treatment with a protease inhibitor combination drug called Kaletra, which has been used for HIV infection, in addition to ribavirin/steroid, was associatedwith a significantly lower death rate, lower intubationrate, and lower steroid dosage. A randomized placebo-control study for the use of Kaletra and ribavirin in SARS is called for in future epidemics. 7.
Another retrospective case-matched analysis of nearly 300 patients
showed that there was no difference in death rates for patients who received no steroids versus those who received moderate to high dose steroids. Patients who did not receive steroids had longer hospital stay before discharge or death. Despite a lack of difference in eventual outcome, those who received higher doses of steroids were sicker patients at the time of treatment initiation. This suggests a beneficial effect of higher doses of steroids for the sicker patients, and a randomized control study could be considered during the next epidemic. Evaluation of Clinical Outcome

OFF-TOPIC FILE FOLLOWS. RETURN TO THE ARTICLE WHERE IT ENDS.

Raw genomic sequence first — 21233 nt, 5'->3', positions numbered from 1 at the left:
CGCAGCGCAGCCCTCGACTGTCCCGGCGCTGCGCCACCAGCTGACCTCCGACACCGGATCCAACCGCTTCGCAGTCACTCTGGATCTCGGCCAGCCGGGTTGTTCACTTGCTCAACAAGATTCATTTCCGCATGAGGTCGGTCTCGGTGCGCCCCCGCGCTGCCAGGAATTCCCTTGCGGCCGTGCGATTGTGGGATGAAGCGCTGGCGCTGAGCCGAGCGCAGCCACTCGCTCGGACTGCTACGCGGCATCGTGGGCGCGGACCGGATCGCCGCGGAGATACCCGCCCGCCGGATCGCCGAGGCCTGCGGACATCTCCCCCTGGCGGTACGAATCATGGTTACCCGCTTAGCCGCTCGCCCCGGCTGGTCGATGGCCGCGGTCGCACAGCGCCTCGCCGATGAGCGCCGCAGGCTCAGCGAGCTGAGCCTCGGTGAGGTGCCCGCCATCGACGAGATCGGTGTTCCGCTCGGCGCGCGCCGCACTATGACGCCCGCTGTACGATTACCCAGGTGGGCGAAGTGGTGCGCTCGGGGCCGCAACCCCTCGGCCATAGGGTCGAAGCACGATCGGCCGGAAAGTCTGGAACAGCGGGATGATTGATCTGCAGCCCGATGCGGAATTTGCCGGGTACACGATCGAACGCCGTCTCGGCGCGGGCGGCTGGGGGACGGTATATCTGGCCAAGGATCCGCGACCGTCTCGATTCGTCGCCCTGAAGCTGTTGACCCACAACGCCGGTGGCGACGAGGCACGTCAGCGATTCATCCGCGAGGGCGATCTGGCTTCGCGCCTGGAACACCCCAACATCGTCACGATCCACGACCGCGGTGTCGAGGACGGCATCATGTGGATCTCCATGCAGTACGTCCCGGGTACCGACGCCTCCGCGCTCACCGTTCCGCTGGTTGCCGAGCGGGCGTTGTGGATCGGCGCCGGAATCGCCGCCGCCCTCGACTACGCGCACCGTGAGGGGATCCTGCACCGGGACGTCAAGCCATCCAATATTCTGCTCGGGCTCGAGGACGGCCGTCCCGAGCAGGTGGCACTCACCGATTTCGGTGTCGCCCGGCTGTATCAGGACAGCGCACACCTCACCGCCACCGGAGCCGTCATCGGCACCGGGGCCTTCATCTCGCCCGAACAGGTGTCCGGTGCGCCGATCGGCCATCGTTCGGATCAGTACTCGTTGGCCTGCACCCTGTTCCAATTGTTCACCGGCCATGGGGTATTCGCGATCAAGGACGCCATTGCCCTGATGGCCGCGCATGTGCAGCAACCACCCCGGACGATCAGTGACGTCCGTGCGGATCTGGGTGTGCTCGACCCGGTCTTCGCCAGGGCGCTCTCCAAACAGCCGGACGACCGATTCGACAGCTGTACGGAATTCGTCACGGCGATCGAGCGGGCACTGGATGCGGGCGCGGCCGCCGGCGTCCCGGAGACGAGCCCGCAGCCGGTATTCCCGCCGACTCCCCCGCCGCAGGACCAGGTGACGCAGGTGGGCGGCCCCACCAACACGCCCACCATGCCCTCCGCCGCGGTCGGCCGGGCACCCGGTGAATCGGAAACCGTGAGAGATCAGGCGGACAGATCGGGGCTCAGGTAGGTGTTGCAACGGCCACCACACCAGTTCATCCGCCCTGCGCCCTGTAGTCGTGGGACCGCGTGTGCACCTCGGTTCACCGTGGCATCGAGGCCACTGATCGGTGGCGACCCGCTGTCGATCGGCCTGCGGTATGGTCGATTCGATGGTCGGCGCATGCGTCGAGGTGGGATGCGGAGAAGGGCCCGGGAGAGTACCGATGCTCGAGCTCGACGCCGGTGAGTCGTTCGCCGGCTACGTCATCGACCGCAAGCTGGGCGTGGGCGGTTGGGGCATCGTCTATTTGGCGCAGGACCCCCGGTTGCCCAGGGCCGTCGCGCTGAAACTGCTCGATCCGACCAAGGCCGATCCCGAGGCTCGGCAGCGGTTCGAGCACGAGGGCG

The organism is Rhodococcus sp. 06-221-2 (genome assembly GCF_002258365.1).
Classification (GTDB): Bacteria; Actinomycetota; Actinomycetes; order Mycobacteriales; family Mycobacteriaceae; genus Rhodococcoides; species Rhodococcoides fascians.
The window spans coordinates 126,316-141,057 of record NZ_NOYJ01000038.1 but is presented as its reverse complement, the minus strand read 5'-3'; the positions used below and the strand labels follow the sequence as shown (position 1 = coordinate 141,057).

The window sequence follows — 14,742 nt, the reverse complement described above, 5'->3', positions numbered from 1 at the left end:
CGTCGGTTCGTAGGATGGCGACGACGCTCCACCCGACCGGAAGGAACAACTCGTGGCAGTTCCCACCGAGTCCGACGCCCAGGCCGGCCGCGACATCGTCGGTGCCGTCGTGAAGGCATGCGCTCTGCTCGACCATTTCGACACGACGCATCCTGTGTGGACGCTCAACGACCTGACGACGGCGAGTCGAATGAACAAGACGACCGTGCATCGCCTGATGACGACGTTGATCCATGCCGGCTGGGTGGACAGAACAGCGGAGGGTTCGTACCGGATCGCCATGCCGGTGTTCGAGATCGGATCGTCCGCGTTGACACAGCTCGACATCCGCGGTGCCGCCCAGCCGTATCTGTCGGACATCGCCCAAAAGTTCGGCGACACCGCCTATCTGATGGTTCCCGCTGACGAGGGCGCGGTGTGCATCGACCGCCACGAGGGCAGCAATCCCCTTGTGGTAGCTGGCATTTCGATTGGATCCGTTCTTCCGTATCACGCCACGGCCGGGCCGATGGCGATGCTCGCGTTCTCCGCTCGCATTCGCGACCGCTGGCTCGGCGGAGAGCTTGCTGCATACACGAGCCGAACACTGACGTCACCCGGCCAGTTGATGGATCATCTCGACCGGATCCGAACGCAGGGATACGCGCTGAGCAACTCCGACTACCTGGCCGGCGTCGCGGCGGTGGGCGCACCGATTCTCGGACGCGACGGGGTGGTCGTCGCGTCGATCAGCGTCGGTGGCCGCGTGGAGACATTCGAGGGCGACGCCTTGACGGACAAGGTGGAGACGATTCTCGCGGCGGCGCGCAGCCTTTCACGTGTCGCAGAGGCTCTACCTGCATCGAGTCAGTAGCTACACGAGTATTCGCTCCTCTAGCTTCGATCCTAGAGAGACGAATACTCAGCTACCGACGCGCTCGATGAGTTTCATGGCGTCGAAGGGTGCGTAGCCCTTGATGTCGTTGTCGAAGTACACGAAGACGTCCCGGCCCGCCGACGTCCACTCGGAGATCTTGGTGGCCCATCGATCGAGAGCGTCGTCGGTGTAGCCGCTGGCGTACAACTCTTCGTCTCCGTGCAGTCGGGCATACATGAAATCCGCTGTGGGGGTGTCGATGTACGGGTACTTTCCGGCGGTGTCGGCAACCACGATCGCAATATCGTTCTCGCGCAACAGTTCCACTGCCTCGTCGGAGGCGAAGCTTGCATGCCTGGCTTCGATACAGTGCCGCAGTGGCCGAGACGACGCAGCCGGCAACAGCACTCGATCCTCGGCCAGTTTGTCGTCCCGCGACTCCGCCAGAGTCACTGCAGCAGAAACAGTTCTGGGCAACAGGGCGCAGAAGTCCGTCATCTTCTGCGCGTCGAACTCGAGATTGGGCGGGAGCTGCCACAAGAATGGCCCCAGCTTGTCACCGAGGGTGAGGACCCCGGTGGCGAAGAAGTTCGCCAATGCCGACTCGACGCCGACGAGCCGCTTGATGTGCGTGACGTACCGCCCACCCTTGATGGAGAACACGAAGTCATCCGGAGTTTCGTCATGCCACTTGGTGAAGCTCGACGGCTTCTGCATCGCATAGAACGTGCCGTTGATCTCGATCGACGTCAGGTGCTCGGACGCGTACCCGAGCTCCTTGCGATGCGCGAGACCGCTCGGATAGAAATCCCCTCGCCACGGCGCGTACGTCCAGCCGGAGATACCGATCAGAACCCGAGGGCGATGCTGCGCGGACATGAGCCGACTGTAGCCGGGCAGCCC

Hospital-specific death rates were difficult to ascertain as there were
nearly 200 patients who were hospitalized in two or more hospitals during their SARS illness. Applying a hospital assignment method to these patients, the crude death rates of individual hospitals varied from 0% to 79%. However, after taking into consideration the specific case mix of each hospital population (i.e. the composition of the population with regard to the risk and prognostic factors), there was no statistical significance in the adjusted death rates across all HA hospitals. International Comparison of Medical Treatment of SARS 9.
A literature review on the treatment protocols used in different regions
shows in addition to supportive therapy, broad-spectrum antibiotics were used
invariably in all regions. Ribarivin was used in 88% of Canadian patients, 7% of Singapore patients and 25% in Mainland China. Corticosteroids were used in 40% of Canadian patients. In Singapore, 70% of ICU patients received steroids and 4% of non-ICU patients did. In Mainland China, more than half of the patients were given either maintenance or pulse steroid therapy. As there were wide variations in the clinical indications for the use of steroids, as well as in the dosages used and duration of usage, treatment outcome from the use of steroids cannot be compared among regions. All in all, no conclusion can be drawn as to a standard treatment for SARS based on international experience. International Comparison of SARS Death Rates 10.
According to WHO figures up to 7 August 2003, the case fatality rate